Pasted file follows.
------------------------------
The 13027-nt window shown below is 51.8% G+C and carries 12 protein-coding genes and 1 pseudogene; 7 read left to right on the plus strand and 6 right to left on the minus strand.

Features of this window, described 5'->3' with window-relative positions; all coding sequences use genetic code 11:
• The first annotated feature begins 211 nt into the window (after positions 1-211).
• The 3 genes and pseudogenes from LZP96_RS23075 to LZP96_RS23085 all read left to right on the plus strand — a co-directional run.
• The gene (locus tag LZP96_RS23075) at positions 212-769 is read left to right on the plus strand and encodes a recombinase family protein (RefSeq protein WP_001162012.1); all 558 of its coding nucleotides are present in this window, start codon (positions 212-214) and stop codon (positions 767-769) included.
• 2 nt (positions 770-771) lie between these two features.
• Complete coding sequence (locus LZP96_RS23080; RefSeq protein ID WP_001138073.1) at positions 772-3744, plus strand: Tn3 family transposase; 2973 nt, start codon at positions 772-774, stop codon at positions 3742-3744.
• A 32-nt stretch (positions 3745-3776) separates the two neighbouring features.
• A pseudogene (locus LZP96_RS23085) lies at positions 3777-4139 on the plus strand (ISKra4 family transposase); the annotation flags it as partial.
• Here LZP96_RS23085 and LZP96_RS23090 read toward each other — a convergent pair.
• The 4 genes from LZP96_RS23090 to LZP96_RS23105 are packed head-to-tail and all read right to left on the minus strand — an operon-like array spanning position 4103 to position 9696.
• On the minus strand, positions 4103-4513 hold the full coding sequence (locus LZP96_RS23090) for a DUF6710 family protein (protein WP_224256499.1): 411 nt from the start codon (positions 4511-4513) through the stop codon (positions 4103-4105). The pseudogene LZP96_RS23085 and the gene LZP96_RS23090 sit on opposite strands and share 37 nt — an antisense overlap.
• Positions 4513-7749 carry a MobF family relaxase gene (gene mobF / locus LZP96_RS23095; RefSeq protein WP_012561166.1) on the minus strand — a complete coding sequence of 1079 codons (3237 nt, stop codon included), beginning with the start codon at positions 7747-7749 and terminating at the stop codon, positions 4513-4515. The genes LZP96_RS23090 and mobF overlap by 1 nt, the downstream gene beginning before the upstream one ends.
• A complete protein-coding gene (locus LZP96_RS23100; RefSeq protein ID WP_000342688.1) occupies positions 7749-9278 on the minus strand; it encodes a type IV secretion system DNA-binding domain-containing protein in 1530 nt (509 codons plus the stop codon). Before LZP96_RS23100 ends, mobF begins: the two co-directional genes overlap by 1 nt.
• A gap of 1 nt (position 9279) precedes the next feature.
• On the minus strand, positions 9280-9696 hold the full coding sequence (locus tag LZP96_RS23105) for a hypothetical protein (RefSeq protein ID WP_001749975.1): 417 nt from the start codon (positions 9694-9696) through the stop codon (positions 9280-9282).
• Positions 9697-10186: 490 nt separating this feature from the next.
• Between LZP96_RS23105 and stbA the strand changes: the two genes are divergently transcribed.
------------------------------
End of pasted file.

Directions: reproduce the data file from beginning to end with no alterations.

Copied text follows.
The 13027-nt window shown below is 51.8% G+C and carries 12 protein-coding genes and 1 pseudogene; 7 read left to right on the plus strand and 6 right to left on the minus strand.

Features of this window, described 5'->3' with window-relative positions; all coding sequences use genetic code 11:
• The first annotated feature begins 211 nt into the window (after positions 1-211).
• The 3 genes and pseudogenes from LZP96_RS23075 to LZP96_RS23085 all read left to right on the plus strand — a co-directional run.
• The gene (locus tag LZP96_RS23075) at positions 212-769 is read left to right on the plus strand and encodes a recombinase family protein (RefSeq protein WP_001162012.1); all 558 of its coding nucleotides are present in this window, start codon (positions 212-214) and stop codon (positions 767-769) included.
• 2 nt (positions 770-771) lie between these two features.
• Complete coding sequence (locus LZP96_RS23080; RefSeq protein ID WP_001138073.1) at positions 772-3744, plus strand: Tn3 family transposase; 2973 nt, start codon at positions 772-774, stop codon at positions 3742-3744.
• A 32-nt stretch (positions 3745-3776) separates the two neighbouring features.
• A pseudogene (locus LZP96_RS23085) lies at positions 3777-4139 on the plus strand (ISKra4 family transposase); the annotation flags it as partial.
• Here LZP96_RS23085 and LZP96_RS23090 read toward each other — a convergent pair.
• The 4 genes from LZP96_RS23090 to LZP96_RS23105 are packed head-to-tail and all read right to left on the minus strand — an operon-like array spanning position 4103 to position 9696.
• On the minus strand, positions 4103-4513 hold the full coding sequence (locus LZP96_RS23090) for a DUF6710 family protein (protein WP_224256499.1): 411 nt from the start codon (positions 4511-4513) through the stop codon (positions 4103-4105). The pseudogene LZP96_RS23085 and the gene LZP96_RS23090 sit on opposite strands and share 37 nt — an antisense overlap.
• Positions 4513-7749 carry a MobF family relaxase gene (gene mobF / locus LZP96_RS23095; RefSeq protein WP_012561166.1) on the minus strand — a complete coding sequence of 1079 codons (3237 nt, stop codon included), beginning with the start codon at positions 7747-7749 and terminating at the stop codon, positions 4513-4515. The genes LZP96_RS23090 and mobF overlap by 1 nt, the downstream gene beginning before the upstream one ends.
• A complete protein-coding gene (locus LZP96_RS23100; RefSeq protein ID WP_000342688.1) occupies positions 7749-9278 on the minus strand; it encodes a type IV secretion system DNA-binding domain-containing protein in 1530 nt (509 codons plus the stop codon). Before LZP96_RS23100 ends, mobF begins: the two co-directional genes overlap by 1 nt.
• A gap of 1 nt (position 9279) precedes the next feature.
• On the minus strand, positions 9280-9696 hold the full coding sequence (locus tag LZP96_RS23105) for a hypothetical protein (RefSeq protein ID WP_001749975.1): 417 nt from the start codon (positions 9694-9696) through the stop codon (positions 9280-9282).
• Positions 9697-10186: 490 nt separating this feature from the next.
• Between LZP96_RS23105 and stbA the strand changes: the two genes are divergently transcribed.